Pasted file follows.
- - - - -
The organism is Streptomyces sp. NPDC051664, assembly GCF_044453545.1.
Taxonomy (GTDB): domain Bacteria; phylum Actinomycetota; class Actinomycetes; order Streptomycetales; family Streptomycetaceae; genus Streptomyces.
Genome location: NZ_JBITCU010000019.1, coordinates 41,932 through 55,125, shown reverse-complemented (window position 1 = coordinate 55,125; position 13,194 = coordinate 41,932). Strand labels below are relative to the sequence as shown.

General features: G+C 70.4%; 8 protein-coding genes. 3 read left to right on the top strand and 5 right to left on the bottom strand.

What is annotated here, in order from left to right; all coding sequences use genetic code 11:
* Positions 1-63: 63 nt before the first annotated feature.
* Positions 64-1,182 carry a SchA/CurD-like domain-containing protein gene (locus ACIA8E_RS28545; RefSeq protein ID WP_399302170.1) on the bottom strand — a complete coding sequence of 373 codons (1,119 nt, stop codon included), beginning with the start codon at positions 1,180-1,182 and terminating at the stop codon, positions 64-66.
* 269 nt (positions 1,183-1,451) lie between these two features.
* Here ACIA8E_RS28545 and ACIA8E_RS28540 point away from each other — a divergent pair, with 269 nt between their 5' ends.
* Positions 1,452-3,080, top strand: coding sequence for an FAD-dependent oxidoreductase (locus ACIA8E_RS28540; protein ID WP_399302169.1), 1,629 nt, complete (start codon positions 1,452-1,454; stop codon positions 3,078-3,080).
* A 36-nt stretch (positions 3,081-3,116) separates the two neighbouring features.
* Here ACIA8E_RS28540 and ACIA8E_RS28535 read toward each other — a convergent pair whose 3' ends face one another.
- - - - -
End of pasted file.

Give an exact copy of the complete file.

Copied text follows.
The organism is Streptomyces sp. NPDC051664, assembly GCF_044453545.1.
Taxonomy (GTDB): domain Bacteria; phylum Actinomycetota; class Actinomycetes; order Streptomycetales; family Streptomycetaceae; genus Streptomyces.
Genome location: NZ_JBITCU010000019.1, coordinates 41,932 through 55,125, shown reverse-complemented (window position 1 = coordinate 55,125; position 13,194 = coordinate 41,932). Strand labels below are relative to the sequence as shown.

General features: G+C 70.4%; 8 protein-coding genes. 3 read left to right on the top strand and 5 right to left on the bottom strand.

What is annotated here, in order from left to right; all coding sequences use genetic code 11:
* Positions 1-63: 63 nt before the first annotated feature.
* Positions 64-1,182 carry a SchA/CurD-like domain-containing protein gene (locus ACIA8E_RS28545; RefSeq protein ID WP_399302170.1) on the bottom strand — a complete coding sequence of 373 codons (1,119 nt, stop codon included), beginning with the start codon at positions 1,180-1,182 and terminating at the stop codon, positions 64-66.
* 269 nt (positions 1,183-1,451) lie between these two features.
* Here ACIA8E_RS28545 and ACIA8E_RS28540 point away from each other — a divergent pair, with 269 nt between their 5' ends.
* Positions 1,452-3,080, top strand: coding sequence for an FAD-dependent oxidoreductase (locus ACIA8E_RS28540; protein ID WP_399302169.1), 1,629 nt, complete (start codon positions 1,452-1,454; stop codon positions 3,078-3,080).
* A 36-nt stretch (positions 3,081-3,116) separates the two neighbouring features.
* Here ACIA8E_RS28540 and ACIA8E_RS28535 read toward each other — a convergent pair whose 3' ends face one another.